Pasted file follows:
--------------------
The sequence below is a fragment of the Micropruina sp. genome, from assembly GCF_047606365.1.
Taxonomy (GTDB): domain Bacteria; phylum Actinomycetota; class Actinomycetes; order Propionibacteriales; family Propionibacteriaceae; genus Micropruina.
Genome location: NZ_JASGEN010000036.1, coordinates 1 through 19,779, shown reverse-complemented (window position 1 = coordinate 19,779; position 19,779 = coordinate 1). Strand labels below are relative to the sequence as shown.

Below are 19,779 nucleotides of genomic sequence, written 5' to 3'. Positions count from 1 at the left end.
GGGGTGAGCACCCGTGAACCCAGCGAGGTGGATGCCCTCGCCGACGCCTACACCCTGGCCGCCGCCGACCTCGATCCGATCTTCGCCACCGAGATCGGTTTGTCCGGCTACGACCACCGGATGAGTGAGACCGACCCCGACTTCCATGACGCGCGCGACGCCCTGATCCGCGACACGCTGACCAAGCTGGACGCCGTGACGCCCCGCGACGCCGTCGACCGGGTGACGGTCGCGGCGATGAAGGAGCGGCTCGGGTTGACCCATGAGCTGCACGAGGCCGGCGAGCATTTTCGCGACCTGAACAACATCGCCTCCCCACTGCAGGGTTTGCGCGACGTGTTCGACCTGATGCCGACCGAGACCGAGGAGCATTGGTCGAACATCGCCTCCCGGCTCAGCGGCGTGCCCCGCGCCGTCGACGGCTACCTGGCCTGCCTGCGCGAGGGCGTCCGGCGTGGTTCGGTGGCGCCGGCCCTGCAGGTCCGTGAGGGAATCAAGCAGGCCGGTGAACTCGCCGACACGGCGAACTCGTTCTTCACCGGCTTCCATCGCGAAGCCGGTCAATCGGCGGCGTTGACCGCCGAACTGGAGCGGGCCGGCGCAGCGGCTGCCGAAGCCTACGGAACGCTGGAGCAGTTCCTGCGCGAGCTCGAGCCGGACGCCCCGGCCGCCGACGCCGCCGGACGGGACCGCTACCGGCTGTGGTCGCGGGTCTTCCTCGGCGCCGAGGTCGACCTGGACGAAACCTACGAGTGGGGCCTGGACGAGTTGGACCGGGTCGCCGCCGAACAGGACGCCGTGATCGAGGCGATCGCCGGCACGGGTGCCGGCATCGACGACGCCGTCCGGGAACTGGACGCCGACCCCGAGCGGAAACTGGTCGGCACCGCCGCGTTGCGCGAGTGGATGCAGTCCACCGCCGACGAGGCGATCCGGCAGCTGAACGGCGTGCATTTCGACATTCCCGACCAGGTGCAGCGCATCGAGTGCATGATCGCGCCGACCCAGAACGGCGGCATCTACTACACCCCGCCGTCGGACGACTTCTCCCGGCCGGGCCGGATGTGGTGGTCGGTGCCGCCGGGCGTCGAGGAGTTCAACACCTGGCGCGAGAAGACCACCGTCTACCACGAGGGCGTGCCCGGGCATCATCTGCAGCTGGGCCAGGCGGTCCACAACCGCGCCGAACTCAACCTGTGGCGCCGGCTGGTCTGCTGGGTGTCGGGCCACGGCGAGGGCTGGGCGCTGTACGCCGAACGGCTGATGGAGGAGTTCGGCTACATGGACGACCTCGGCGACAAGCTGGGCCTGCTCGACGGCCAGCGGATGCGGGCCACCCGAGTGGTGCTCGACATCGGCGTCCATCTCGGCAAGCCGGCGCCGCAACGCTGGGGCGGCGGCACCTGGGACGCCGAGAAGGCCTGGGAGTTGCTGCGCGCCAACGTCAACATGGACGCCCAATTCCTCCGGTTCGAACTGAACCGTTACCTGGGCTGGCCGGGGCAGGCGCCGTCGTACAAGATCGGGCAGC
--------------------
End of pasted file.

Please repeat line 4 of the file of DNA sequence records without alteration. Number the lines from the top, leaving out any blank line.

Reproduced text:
Below are 19,779 nucleotides of genomic sequence, written 5' to 3'. Positions count from 1 at the left end.